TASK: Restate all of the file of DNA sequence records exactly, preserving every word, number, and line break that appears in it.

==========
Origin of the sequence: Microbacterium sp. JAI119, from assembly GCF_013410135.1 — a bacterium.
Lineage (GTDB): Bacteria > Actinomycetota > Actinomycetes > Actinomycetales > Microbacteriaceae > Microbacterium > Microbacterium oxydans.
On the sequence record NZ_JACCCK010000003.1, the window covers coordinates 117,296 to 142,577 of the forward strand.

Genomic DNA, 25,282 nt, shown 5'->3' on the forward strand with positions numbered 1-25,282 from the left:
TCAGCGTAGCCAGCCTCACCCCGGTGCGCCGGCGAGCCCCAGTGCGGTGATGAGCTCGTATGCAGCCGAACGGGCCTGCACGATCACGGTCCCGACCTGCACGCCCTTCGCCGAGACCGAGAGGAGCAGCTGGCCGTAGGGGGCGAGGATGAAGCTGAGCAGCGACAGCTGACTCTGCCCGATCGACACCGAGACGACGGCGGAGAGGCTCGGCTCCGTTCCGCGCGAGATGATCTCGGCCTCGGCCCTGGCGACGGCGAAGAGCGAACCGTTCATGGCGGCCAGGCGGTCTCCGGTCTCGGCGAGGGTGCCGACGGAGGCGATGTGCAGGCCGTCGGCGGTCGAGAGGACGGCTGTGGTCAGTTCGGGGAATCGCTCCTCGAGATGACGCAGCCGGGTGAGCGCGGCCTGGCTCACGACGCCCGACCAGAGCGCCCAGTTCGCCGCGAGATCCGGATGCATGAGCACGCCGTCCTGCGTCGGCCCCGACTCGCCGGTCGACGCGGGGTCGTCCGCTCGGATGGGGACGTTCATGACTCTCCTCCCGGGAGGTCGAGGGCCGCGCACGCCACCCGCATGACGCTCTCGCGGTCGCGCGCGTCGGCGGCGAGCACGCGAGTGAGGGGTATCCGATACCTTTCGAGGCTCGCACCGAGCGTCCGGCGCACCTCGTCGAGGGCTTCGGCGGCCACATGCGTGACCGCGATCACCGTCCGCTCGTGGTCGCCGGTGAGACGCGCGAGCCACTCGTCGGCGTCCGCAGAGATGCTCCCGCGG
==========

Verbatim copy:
Origin of the sequence: Microbacterium sp. JAI119, from assembly GCF_013410135.1 — a bacterium.
Lineage (GTDB): Bacteria > Actinomycetota > Actinomycetes > Actinomycetales > Microbacteriaceae > Microbacterium > Microbacterium oxydans.
On the sequence record NZ_JACCCK010000003.1, the window covers coordinates 117,296 to 142,577 of the forward strand.

Genomic DNA, 25,282 nt, shown 5'->3' on the forward strand with positions numbered 1-25,282 from the left:
TCAGCGTAGCCAGCCTCACCCCGGTGCGCCGGCGAGCCCCAGTGCGGTGATGAGCTCGTATGCAGCCGAACGGGCCTGCACGATCACGGTCCCGACCTGCACGCCCTTCGCCGAGACCGAGAGGAGCAGCTGGCCGTAGGGGGCGAGGATGAAGCTGAGCAGCGACAGCTGACTCTGCCCGATCGACACCGAGACGACGGCGGAGAGGCTCGGCTCCGTTCCGCGCGAGATGATCTCGGCCTCGGCCCTGGCGACGGCGAAGAGCGAACCGTTCATGGCGGCCAGGCGGTCTCCGGTCTCGGCGAGGGTGCCGACGGAGGCGATGTGCAGGCCGTCGGCGGTCGAGAGGACGGCTGTGGTCAGTTCGGGGAATCGCTCCTCGAGATGACGCAGCCGGGTGAGCGCGGCCTGGCTCACGACGCCCGACCAGAGCGCCCAGTTCGCCGCGAGATCCGGATGCATGAGCACGCCGTCCTGCGTCGGCCCCGACTCGCCGGTCGACGCGGGGTCGTCCGCTCGGATGGGGACGTTCATGACTCTCCTCCCGGGAGGTCGAGGGCCGCGCACGCCACCCGCATGACGCTCTCGCGGTCGCGCGCGTCGGCGGCGAGCACGCGAGTGAGGGGTATCCGATACCTTTCGAGGCTCGCACCGAGCGTCCGGCGCACCTCGTCGAGGGCTTCGGCGGCCACATGCGTGACCGCGATCACCGTCCGCTCGTGGTCGCCGGTGAGACGCGCGAGCCACTCGTCGGCGTCCGCAGAGATGCTCCCGCGG